John Clayton built a team of good players performing under the radar who deserve recognition. Clayton
Lyle Sendlein, center: Fifty-four consecutive starts, including six in the postseason, haven't gotten much acclaim for the most consistent player on the Cardinals' offensive line. Guard Deuce Lutui's fluctuating weight has made news. Tackle Levi Brown gets significant attention as the fifth player chosen in the 2007 draft. More recently, guard Alan Faneca made headlines for retiring after a career that makes him a future candidate for the Pro Football Hall of Fame. Sendlein skates through mostly unnoticed, generally a good thing for an offensive lineman. He is tough, dependable and keeps a low profile. No wonder line coach Russ Grimm likes him so much.
James Hall, defensive end: Hall collected 10.5 sacks for the Rams last season. The organization celebrated by drafting his replacement, Robert Quinn. As much as the move made sense -- Hall is 34 years old, after all -- it also fit perfectly with Hall's career. He wasn't drafted out of Michigan in 2000, but he was a full-time starter for the Detroit Lions by 2002. The Rams have used two first-round picks on defensive ends since Hall joined the team in 2007. It will be an upset, however, if Hall gives up his starting job this season. He's a good all-around player with a very strong bull rush.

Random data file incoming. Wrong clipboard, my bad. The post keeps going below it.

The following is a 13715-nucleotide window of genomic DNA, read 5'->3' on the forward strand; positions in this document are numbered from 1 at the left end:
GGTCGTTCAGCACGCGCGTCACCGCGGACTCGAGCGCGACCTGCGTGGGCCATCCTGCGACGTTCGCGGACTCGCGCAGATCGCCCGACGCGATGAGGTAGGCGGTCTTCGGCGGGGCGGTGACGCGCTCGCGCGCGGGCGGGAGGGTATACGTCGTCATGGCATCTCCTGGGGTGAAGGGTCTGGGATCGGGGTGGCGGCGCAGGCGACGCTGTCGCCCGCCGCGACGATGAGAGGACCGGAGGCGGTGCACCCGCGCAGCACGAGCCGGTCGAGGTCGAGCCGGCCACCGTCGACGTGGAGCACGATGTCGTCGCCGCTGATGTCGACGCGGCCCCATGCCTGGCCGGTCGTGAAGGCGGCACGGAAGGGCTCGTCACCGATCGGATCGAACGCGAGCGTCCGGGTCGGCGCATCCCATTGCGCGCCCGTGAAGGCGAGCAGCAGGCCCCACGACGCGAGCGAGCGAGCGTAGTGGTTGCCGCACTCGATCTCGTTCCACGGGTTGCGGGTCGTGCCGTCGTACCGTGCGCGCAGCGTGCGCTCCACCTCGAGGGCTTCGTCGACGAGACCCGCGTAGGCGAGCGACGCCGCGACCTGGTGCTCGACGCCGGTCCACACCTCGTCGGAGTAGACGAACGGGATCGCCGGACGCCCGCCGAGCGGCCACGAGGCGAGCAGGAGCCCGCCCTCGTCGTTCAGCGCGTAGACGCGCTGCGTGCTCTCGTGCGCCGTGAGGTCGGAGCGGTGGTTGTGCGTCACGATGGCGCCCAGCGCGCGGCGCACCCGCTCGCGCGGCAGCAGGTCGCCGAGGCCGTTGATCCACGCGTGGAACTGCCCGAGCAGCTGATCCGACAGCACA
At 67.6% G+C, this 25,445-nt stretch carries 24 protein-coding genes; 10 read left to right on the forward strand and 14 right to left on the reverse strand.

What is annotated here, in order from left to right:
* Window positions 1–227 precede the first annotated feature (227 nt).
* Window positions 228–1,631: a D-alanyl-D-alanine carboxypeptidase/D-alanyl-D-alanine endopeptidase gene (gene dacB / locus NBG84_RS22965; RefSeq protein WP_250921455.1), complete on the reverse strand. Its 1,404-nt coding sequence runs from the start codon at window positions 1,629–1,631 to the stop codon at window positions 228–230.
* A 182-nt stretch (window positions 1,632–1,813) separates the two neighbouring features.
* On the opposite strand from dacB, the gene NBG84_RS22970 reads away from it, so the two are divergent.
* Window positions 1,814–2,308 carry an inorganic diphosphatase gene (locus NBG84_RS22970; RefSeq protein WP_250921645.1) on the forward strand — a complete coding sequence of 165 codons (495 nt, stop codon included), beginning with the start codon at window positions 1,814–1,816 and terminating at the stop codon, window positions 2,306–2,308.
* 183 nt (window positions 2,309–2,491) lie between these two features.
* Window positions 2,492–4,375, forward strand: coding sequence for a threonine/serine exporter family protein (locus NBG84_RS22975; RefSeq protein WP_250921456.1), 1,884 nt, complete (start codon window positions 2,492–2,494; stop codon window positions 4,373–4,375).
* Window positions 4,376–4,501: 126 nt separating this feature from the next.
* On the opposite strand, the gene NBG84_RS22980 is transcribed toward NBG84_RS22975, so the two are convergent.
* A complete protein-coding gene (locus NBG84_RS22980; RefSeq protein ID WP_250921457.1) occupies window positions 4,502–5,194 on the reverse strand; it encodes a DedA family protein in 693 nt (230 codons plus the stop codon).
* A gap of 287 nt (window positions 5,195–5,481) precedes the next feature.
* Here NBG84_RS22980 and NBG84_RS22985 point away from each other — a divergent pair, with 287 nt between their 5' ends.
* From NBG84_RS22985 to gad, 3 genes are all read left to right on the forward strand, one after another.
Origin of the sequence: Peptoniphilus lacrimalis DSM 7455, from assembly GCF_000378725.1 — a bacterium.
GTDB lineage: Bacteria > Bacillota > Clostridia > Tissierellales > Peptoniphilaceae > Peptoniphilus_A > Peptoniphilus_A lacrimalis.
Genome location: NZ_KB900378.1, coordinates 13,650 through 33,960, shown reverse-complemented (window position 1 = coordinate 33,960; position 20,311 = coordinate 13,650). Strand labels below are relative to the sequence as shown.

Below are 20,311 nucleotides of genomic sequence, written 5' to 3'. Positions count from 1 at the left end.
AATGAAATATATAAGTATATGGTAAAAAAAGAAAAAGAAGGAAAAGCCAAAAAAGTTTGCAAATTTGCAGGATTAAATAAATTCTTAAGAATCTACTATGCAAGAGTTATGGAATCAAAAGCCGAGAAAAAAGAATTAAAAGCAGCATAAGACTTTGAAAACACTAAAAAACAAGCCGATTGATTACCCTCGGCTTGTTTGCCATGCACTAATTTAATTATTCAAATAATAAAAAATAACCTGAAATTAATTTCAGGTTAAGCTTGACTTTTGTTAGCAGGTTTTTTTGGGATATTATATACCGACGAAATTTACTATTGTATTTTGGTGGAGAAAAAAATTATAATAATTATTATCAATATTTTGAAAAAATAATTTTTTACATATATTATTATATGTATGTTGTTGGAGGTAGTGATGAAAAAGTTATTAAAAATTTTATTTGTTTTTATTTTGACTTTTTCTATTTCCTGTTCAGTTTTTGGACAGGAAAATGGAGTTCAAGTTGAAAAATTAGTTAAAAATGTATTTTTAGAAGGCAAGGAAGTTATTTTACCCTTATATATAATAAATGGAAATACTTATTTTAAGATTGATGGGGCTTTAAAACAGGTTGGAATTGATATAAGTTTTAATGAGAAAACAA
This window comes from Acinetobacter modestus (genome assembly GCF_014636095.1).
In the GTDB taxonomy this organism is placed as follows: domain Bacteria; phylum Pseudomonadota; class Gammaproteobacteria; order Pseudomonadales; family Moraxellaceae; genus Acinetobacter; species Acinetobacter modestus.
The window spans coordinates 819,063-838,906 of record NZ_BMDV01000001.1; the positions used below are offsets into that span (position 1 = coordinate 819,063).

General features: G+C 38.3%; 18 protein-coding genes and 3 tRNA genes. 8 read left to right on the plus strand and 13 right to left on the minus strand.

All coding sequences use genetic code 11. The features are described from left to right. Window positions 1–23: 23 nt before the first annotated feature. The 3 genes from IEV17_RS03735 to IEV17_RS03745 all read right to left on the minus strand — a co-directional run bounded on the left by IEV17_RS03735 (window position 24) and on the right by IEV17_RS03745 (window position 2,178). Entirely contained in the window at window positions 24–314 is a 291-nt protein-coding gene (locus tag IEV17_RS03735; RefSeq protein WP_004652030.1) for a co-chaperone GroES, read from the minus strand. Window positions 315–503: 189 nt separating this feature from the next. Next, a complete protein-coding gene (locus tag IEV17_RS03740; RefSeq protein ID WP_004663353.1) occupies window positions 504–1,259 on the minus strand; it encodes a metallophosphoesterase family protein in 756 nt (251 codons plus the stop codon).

Defensive end Isaac Sopoaga has only missed one game over the past six seasons.
Isaac Sopoaga, defensive end: 49ers linebacker Patrick Willis and defensive end Justin Smith keep going to Pro Bowls. Nose tackle Aubrayo Franklin played last season as the team's franchise player. Sopoaga, meanwhile, kept plugging away as a mainstay on the line. He has missed only one game over the past six seasons, all with the 49ers. Sopoaga holds up well against the run. He has the versatility to play more than one position on the line. He will be additionally valuable to the team if Franklin leaves in free agency. A fourth-round choice in 2004, Sopoaga has developed nicely under line coach Jim Tomsula.
Chris Clemons, defensive end: The Seahawks hoped Clemons would benefit from a change of scenery in 2010, but there was no indication the seventh-year veteran would suddenly become one of the better pass-rushers in the league. Clemons collected a team-high 11 sacks in his first season with the team. His toughness stood out. Clemons played through injuries and brought needed attitude to the defense. After six seasons with three other teams, the 29-year-old Clemons appears to have found a home in Seattle. He was particularly productive against NFC West teams, collecting seven of his sacks against division opponents and adding one more during the postseason.